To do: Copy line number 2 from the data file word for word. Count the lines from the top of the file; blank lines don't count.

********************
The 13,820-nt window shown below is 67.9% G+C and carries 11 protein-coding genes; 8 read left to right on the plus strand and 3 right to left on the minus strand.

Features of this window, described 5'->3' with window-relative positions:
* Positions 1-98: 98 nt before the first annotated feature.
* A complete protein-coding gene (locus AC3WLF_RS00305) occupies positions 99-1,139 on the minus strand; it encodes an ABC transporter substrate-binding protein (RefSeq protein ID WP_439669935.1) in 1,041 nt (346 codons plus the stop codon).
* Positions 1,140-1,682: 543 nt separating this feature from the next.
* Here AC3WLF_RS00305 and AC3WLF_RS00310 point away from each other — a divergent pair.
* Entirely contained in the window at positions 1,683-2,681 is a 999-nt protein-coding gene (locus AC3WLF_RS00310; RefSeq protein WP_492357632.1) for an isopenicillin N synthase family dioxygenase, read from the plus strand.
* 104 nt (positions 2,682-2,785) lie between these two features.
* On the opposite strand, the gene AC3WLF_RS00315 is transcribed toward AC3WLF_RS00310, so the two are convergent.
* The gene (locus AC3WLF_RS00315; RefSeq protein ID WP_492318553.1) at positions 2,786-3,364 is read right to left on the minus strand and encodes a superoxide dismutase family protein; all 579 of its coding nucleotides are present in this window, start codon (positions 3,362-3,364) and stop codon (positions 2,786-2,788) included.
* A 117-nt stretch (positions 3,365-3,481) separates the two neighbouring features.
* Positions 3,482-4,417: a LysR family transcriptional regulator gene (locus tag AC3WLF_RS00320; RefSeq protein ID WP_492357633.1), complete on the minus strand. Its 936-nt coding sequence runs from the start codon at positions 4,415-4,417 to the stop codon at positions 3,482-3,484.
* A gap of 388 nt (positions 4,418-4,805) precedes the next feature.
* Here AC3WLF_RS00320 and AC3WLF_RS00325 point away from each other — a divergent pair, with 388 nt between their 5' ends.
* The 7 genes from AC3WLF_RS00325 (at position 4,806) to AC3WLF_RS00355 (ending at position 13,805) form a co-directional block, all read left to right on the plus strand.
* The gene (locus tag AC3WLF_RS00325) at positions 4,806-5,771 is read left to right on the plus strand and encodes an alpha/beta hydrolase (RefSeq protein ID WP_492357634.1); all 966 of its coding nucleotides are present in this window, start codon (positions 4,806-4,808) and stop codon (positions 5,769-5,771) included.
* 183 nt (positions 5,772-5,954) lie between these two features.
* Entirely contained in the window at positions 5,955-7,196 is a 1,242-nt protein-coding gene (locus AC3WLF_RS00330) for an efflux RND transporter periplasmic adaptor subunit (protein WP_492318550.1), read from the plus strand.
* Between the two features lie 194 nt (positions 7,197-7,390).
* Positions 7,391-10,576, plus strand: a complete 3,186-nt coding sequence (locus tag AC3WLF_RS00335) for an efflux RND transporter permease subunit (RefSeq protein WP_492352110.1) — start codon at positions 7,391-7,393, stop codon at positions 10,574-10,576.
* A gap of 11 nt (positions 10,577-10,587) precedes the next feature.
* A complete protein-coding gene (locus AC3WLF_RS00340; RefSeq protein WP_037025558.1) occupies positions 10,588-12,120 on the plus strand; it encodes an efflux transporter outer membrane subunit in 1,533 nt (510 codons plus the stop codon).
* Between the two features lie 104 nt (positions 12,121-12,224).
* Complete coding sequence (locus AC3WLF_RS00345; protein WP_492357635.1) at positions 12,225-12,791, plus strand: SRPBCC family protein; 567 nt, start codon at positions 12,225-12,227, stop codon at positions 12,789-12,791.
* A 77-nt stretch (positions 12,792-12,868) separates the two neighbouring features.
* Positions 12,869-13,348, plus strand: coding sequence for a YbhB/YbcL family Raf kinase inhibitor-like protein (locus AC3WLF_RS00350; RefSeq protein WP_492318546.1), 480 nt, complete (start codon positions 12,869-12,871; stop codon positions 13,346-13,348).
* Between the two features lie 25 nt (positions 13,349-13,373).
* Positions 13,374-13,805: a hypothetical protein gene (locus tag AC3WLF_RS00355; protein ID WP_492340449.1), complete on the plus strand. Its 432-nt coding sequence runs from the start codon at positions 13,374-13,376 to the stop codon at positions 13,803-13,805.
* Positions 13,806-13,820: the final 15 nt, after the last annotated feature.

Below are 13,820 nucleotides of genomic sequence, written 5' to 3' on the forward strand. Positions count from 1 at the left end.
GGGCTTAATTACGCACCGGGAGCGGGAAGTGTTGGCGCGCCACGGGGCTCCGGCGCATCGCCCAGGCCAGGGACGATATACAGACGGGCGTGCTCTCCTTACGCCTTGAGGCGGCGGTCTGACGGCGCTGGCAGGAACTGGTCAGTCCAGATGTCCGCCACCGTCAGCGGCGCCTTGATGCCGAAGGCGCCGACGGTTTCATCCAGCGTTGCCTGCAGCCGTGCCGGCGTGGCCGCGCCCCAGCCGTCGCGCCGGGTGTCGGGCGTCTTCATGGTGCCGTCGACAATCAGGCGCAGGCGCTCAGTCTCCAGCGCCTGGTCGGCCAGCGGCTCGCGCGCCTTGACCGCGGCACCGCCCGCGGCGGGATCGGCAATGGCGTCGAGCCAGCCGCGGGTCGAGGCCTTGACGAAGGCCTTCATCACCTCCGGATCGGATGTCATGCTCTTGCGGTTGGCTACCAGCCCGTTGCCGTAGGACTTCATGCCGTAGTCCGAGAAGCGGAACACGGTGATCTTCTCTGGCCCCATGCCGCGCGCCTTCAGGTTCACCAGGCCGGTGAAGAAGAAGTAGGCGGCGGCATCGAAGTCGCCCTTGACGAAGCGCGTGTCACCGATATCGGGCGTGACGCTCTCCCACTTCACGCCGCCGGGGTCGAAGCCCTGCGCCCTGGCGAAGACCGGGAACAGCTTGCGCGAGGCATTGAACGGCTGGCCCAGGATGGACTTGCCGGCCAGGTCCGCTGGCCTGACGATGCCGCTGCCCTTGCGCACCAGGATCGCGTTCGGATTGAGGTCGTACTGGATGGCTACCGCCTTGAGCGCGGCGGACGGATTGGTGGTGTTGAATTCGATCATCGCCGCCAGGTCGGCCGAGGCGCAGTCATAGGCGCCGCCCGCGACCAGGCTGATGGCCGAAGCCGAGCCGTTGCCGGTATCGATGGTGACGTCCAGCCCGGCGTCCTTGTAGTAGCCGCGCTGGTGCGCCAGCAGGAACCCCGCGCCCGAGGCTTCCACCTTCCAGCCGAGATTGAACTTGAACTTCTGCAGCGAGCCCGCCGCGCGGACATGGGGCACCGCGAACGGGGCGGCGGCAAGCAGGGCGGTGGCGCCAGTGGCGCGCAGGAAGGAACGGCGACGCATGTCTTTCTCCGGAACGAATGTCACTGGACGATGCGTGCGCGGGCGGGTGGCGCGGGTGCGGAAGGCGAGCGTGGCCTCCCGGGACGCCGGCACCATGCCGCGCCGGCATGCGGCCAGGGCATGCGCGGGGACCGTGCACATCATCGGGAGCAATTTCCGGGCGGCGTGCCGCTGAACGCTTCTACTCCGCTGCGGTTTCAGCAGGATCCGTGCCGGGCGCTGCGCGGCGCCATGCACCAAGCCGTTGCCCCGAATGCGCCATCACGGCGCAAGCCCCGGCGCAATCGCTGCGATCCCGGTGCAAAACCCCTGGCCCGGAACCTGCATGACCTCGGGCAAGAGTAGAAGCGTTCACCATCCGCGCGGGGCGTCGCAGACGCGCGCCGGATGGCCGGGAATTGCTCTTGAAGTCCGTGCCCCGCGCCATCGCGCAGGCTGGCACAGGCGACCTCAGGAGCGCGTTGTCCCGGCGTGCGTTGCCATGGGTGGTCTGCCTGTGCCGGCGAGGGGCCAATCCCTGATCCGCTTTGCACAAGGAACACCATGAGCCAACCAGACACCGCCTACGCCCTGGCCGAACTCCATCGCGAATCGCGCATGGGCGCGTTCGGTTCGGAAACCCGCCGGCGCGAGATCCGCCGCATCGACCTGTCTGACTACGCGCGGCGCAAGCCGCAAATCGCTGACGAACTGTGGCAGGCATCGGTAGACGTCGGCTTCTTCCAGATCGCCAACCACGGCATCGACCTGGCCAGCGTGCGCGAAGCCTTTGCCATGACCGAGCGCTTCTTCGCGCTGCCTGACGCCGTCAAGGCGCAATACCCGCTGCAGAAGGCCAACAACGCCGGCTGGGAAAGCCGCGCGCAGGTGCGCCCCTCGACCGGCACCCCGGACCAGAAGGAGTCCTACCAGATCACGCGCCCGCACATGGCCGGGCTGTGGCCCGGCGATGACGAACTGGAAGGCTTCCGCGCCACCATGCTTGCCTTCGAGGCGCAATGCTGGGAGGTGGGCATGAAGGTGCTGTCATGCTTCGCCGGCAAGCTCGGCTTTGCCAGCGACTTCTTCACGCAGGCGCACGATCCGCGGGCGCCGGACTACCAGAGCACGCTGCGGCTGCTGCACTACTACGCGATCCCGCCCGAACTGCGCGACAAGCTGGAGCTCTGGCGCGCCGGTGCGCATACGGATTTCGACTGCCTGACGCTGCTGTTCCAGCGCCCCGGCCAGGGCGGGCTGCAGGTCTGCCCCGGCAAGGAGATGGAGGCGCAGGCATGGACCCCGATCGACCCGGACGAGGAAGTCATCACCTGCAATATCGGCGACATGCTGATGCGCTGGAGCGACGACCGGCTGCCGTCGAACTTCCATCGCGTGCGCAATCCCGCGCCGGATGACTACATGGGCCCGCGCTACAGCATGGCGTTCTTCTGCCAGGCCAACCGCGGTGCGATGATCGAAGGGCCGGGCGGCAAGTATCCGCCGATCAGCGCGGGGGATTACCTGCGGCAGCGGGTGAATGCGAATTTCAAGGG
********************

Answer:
Features of this window, described 5'->3' with window-relative positions: